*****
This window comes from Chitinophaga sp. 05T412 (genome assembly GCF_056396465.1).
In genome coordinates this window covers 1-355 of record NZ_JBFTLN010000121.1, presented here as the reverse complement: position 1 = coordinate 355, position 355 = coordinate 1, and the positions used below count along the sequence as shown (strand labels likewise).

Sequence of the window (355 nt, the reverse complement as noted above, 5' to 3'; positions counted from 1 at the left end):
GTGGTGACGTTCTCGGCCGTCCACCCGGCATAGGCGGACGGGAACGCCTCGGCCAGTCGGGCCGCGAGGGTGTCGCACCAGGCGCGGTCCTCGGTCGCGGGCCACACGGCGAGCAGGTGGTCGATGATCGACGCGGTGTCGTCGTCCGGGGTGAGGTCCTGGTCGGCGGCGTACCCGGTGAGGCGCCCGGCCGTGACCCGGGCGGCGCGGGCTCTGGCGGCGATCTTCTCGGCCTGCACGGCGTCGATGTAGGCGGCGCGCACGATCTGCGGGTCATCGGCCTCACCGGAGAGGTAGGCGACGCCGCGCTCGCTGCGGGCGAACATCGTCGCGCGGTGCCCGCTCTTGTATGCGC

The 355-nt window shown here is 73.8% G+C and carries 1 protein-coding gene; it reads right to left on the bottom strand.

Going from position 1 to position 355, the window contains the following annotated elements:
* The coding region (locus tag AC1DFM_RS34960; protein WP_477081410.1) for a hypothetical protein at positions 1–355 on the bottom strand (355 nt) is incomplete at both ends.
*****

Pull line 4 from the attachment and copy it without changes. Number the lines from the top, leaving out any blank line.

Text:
GTGGTGACGTTCTCGGCCGTCCACCCGGCATAGGCGGACGGGAACGCCTCGGCCAGTCGGGCCGCGAGGGTGTCGCACCAGGCGCGGTCCTCGGTCGCGGGCCACACGGCGAGCAGGTGGTCGATGATCGACGCGGTGTCGTCGTCCGGGGTGAGGTCCTGGTCGGCGGCGTACCCGGTGAGGCGCCCGGCCGTGACCCGGGCGGCGCGGGCTCTGGCGGCGATCTTCTCGGCCTGCACGGCGTCGATGTAGGCGGCGCGCACGATCTGCGGGTCATCGGCCTCACCGGAGAGGTAGGCGACGCCGCGCTCGCTGCGGGCGAACATCGTCGCGCGGTGCCCGCTCTTGTATGCGC